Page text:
If you happen to be employed in an industrial sector, stop reading and go figure out how to join the creative class. If you live in a city that is disproportionately dependent on industrial sectors, take a U-Haul to a more creative city, valley or research triangle. If you’re living in a converted factory loft, don’t ask what happened to the people who used to be employed where your designer kitchen now stands. Forget about the good things an actual working factory might do for a city. The very thought is as obsolete as the 12.5 million non-creative Americans with the audacity to expect living wages for assembling our stuff. This message brought to you by a smart-growth movement that actually fashions itself progressive!
It’s amazing to me how easily we’re giving up on industrial sectors like manufacturing, which traditionally offer higher-than-normal wages and benefits. An excellent piece in this summer’s Dissent by Berkeley activist Zelda Bronstein argues that supposedly enlightened “new urbanists” are failing miserably when it comes to maintaining these sectors in cities. Industrial employment, she argues, is not at all as peripheral to the modern job market as champions of the creative class would like to think. In fact, a good percentage of cutting-edge workers, like engineers, are employed in those supposedly obsolete factories. Nevertheless, industrial districts have been systematically undermined by proponents of smart growth who favor zoning for more aesthetic (not to mention more profitable) high-end residential and commercial space.
A recent cross-web exchange I had with quintessential new urbanist Richard Florida is illustrative of this blasé attitude toward all that we’re losing. One of my previous columns on this subject criticized Florida’s March Atlantic piece along these lines. His response broadly rejected the notion that “old industries” could be rebuilt, protected, or reinvented by public action. Such interventions would make “little economic sense.” We can instead help hard hit manufacturing cities “gradually shift away from declining industries.” In other words struggling cities might just as well drain their superannuated life blood in favor of new economy industries like tech or finance. Even Florida seems to admit that these sorts of employment sectors will probably never make up for what these cities are now shedding.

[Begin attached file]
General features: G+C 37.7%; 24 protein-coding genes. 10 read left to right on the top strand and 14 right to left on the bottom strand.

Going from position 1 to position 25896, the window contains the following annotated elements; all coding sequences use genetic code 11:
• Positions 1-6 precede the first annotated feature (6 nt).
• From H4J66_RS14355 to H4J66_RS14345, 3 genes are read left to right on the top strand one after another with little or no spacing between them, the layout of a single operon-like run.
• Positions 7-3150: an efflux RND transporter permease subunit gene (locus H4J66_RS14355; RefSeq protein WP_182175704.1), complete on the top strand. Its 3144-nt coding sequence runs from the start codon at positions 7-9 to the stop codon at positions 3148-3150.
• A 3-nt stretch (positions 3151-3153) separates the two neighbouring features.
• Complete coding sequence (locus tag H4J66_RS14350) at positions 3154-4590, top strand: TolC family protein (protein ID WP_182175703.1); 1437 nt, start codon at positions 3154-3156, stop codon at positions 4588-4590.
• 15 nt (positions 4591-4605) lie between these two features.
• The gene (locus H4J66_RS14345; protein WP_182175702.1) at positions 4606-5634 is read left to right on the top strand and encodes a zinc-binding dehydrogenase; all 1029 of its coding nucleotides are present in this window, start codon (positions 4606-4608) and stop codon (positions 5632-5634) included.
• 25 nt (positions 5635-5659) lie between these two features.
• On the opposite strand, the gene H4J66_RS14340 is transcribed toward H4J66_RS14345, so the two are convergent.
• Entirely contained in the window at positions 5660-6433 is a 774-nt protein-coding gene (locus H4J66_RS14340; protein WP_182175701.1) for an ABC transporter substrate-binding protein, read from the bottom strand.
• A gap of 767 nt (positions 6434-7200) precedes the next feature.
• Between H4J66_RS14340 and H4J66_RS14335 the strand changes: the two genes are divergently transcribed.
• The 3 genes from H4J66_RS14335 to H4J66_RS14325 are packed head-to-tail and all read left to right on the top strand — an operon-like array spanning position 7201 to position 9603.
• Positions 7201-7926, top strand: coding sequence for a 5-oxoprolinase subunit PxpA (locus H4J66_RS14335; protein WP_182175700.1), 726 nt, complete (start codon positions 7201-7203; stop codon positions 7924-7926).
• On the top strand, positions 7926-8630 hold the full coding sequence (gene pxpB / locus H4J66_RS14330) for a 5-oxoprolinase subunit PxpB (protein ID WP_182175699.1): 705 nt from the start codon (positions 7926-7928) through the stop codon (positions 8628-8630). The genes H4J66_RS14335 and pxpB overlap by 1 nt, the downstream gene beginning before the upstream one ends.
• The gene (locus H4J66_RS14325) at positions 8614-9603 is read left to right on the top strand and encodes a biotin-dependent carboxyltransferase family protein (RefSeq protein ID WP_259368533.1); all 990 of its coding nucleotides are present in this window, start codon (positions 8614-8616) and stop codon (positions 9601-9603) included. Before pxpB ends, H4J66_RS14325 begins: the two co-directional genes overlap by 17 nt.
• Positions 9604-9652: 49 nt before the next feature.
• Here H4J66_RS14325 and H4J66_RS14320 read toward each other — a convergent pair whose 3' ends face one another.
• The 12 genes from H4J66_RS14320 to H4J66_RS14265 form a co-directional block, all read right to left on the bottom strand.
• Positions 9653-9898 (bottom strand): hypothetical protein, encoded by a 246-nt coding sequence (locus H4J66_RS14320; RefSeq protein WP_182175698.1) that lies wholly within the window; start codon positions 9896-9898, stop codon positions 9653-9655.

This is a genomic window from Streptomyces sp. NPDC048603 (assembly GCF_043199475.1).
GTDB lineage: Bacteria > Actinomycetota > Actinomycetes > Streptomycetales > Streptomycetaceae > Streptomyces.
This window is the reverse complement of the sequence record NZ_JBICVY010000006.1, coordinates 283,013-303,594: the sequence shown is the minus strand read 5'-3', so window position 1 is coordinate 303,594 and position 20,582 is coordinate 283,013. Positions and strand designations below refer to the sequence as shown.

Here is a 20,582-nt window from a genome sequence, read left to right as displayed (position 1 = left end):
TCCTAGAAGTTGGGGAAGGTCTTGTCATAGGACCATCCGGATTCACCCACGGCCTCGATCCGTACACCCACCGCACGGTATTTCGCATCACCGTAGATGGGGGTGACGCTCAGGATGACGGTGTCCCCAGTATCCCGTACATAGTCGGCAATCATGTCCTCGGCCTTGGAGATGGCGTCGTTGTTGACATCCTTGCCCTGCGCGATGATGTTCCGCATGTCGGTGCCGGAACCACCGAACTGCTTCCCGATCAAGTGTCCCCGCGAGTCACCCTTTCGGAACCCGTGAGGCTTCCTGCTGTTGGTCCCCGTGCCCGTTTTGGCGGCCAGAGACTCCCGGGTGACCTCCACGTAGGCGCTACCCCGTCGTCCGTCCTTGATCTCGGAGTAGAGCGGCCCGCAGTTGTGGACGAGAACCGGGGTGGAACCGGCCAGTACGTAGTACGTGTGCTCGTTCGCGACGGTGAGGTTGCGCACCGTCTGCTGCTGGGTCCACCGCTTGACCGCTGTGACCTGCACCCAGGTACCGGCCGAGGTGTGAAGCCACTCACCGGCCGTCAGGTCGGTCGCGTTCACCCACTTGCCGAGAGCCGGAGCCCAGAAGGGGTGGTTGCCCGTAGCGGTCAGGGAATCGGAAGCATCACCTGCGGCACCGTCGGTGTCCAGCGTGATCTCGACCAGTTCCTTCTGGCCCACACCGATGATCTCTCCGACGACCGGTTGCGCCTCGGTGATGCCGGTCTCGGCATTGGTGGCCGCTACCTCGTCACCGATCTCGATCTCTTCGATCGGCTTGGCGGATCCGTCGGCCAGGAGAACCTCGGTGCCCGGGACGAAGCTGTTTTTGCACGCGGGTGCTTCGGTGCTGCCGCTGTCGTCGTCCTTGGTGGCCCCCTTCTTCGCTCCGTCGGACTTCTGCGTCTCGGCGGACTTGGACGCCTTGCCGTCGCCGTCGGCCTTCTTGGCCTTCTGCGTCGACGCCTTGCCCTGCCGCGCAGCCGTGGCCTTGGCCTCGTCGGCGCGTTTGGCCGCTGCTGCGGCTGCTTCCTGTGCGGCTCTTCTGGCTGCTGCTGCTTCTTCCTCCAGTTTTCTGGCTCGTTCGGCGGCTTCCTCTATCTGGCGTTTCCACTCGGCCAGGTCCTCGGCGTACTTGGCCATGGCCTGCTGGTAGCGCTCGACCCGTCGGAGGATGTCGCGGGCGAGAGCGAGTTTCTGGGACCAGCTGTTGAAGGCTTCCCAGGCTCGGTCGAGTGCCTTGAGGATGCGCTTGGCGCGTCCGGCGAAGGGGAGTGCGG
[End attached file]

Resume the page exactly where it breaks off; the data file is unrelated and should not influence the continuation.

To be fair, Florida’s policy proscription also called for “generous social safety nets.” He’s hopeful about the urban revival and the innovative mixed usages of space that it entails. That to me is a notable break from the anti-urbanism that underpinned decades of suburban flight and “urban renewal.” His most famous book, The Rise of the Creative Class, stresses the importance of thriving art and music scenes alongside the techno-geek scene. Tolerance toward marginalized groups like gays and lesbians, he asserts, is also key to economic growth. My basic problem with Florida’s thesis is that it sees the creative class as the alpha and the omega of urban vitality. It bases success on how well cities cater to this sacred minority. Urban planners worldwide increasingly develop accordingly, both for the better and the worse.
More dense and diverse usages of urban space are the better. Let’s examine the worse. As Florida tells it in Rise of the Creative Class, “the existence of a large and growing new class of highly paid creative workers is not the problem; rather, I submit, it is a healthy sign.” But it is not a healthy sign. Saskia Sassen’s seminal research finds that the most visibly dystopian class hierarchies are in the very places that successfully attract high-powered knowledge sectors. Highly paid professionals bring with them vast low-income labor markets. Their presence requires the retail workers, housekeepers, private security guards and restaurant servers who staff the glittering, diverse districts craved by Florida and other purveyors of the new urban consensus. These workers compete for shelter amidst ethereal rental prices pushed upward by the high-end professionals they serve.
Fostering industrial employment is at least a partial answer to mitigating this imbalance. No, I’m not arguing for some kind of twentieth-century stasis. These sectors, like every sector, need to adapt and find new comparative advantages for the times. But conceding their extinction is akin to civil war surgery. Maybe planners are getting this. Bronstein reports that more major cities are restricting the conversion of industrial property, retaining industrial jobs and pursuing smart growth.